While the rest of the world is shifting into a recovery mode from COVID-19, India is being ravaged by a devastating second wave of the virus, overwhelming hospitals and straining an already-dire oxygen and ventilator shortage.
The crisis is inspiring one San Diegan group to capitalize on a machine found in millions of American homes to save lives overseas – all from a Carmel Valley garage.
“You can’t build a medical ventilator in a garage, but this can be done in a garage,” said biomedical engineer Dr. Sakya Tripathy while holding a donated CPAP machine. “This is just something that is lying around in most of our homes and with tubing and a mask, you put it together, and you have a really nice, inexpensive ventilator…It’s a really interesting and innovative solution to a very complicated problem.”
Tripathy’s college roommate, Stanford University Prof. Manu Prakash, developed the unconventional and cost-effective idea to repurpose CPAP and BiPAP sleep apnea machines into non-invasive ventilators at his Bay Area laboratory at the start of the pandemic.
It quickly caught on, with hundreds of used and new machines being donated from the Bay Area to hospitals in areas of India with fewer resources in recent months.
Now, Tripathy is bringing the cause to San Diego and opening his garage to donations.
“In the last week or so, I asked people who have donated, ‘Where was this before?’ and they say, ‘Just sitting in the garage,’” he said. “This is a useful mission. This is the perfect use for those machines.”
He says over 20 million Americans suffer from sleep apnea – and most of them are treated with breathing machines. Insurance covers the cost of a new one every few years, leaving millions of machines either thrown away or collecting dust.
Tripathy told NBC 7 the machines are all sanitized after they’re donated, then he and other volunteers repurpose them using additional donated parts.
He says the cost of a ventilator is roughly $80,000 U.S. dollars in India and if he were to buy the CPAP or BiPAP machines instead of receiving donations, each one would cost between $500 and $2,000.
Manya Gaurav, a volunteer with the group, says the world’s most second populous country is “still in the middle of this crisis” and slow vaccination rates are helping the disease spread even more.
“A lot of patients are dying because of collapsing lungs, but if this can be accessible for those patients, at least they can be sustained for a few more weeks,” Tripathy said. “This is not equivalent to industrial-grade ventilators, but it’s essential right now. Anything at all helps.”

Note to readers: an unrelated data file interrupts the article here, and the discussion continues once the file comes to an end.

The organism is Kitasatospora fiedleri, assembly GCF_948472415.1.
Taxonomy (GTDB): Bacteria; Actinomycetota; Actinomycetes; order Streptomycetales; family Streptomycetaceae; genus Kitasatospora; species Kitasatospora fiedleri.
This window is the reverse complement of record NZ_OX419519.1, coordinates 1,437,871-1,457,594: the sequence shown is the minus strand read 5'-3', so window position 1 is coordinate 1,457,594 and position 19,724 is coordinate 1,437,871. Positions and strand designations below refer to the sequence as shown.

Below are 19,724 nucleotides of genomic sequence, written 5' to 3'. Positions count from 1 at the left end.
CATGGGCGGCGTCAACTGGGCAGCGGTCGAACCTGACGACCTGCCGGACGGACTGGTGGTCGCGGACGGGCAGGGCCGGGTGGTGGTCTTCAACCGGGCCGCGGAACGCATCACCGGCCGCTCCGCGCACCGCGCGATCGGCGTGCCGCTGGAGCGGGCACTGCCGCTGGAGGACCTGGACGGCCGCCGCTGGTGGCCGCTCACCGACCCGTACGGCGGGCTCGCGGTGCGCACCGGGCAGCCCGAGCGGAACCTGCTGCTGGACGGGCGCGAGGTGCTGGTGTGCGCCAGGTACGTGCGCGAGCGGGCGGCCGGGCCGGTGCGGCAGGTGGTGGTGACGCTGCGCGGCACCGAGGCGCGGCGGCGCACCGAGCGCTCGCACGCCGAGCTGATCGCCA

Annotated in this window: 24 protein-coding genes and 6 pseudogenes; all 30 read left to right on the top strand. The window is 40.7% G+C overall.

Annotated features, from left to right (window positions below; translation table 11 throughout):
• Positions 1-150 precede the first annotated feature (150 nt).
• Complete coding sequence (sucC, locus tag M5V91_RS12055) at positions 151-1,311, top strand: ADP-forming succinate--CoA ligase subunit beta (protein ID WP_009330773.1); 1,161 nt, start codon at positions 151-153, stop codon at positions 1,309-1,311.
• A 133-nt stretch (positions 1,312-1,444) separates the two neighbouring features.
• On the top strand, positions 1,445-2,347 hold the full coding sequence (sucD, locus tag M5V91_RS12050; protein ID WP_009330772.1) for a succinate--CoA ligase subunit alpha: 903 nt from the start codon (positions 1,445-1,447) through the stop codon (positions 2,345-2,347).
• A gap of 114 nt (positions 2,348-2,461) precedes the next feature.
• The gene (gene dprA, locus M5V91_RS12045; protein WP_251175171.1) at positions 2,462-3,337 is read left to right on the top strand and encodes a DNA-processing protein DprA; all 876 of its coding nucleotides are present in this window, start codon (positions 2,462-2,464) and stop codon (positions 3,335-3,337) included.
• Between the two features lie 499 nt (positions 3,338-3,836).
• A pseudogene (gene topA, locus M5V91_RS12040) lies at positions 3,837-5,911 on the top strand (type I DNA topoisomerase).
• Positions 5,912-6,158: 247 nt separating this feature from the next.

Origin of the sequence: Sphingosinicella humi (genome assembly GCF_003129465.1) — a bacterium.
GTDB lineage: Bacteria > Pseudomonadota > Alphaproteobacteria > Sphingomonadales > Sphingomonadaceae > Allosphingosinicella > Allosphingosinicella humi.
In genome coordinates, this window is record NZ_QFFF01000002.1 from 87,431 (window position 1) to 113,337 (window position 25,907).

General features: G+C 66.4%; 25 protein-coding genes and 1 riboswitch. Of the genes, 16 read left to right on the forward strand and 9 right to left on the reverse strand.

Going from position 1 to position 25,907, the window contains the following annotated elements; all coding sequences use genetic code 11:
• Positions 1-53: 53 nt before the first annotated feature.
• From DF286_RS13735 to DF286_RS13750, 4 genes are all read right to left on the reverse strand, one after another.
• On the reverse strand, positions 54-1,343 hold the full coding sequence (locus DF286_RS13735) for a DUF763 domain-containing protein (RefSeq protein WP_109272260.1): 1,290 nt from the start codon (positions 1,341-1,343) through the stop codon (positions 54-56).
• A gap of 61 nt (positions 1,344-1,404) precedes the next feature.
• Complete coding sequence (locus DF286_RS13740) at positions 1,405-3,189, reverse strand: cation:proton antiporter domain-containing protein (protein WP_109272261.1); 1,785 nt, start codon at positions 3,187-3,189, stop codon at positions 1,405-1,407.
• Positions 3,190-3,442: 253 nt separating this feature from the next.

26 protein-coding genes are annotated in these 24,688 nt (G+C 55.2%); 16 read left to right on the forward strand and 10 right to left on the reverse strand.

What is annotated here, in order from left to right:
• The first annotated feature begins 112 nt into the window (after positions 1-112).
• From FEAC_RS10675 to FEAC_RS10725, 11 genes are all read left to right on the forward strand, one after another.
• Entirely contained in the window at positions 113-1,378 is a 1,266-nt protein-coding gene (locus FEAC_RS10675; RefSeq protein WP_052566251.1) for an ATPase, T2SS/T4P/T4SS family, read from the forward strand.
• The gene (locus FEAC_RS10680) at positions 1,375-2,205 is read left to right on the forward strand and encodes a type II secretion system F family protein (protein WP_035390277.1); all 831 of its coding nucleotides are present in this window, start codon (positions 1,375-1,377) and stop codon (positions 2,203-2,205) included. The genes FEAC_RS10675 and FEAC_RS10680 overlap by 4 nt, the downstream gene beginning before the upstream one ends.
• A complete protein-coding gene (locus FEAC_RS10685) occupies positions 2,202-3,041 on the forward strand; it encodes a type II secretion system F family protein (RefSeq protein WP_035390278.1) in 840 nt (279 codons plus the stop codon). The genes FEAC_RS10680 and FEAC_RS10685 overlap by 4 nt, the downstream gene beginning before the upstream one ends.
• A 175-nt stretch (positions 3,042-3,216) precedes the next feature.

While infection numbers have dropped from horrific peaks last month, over 100,000 cases are still being reported in India daily and thousands of unreported COVID-19-related deaths were discovered Wednesday.
According to official figures, India has the second-highest number of COVID-19 infections after the U.S, with 29 million cases and almost 360,000 deaths.
“This kind of second surge is overwhelming for the entire medical community over there,” said Tripathy. “A few of my friends who are doctors there, they’re crying that they don’t have stuff to help them. They feel very sorry.”
Gaurav told NBC 7 she considers the effort a personal responsibility.
“It hurts when you see people in crisis,” she said. “I do not want to feel helpless about not doing something, in spite of knowing that there is a chance we can utilize something lying around and possibly save people’s lives…not being able to help is a feeling that we do not want to live with so if we can do something, we should do something.”
The San Diego-based group of roughly 15 volunteers plans to retrofit the machines with donated parts to convert them to ventilators on June 20 to then ship to India.
Tripathy says they’re trying to send as many as they can before the end of July, when the country may reinstate taxes on medical imports, which he says could add over $200 in taxes per machine to be able to ship into the country.
The group currently has two drop boxes in Mira Mesa and Carmel Valley, and is working on opening a third soon.
If a machine can’t be dropped off, the group is offering to pick them up.
For more information on how to donate machines, click here.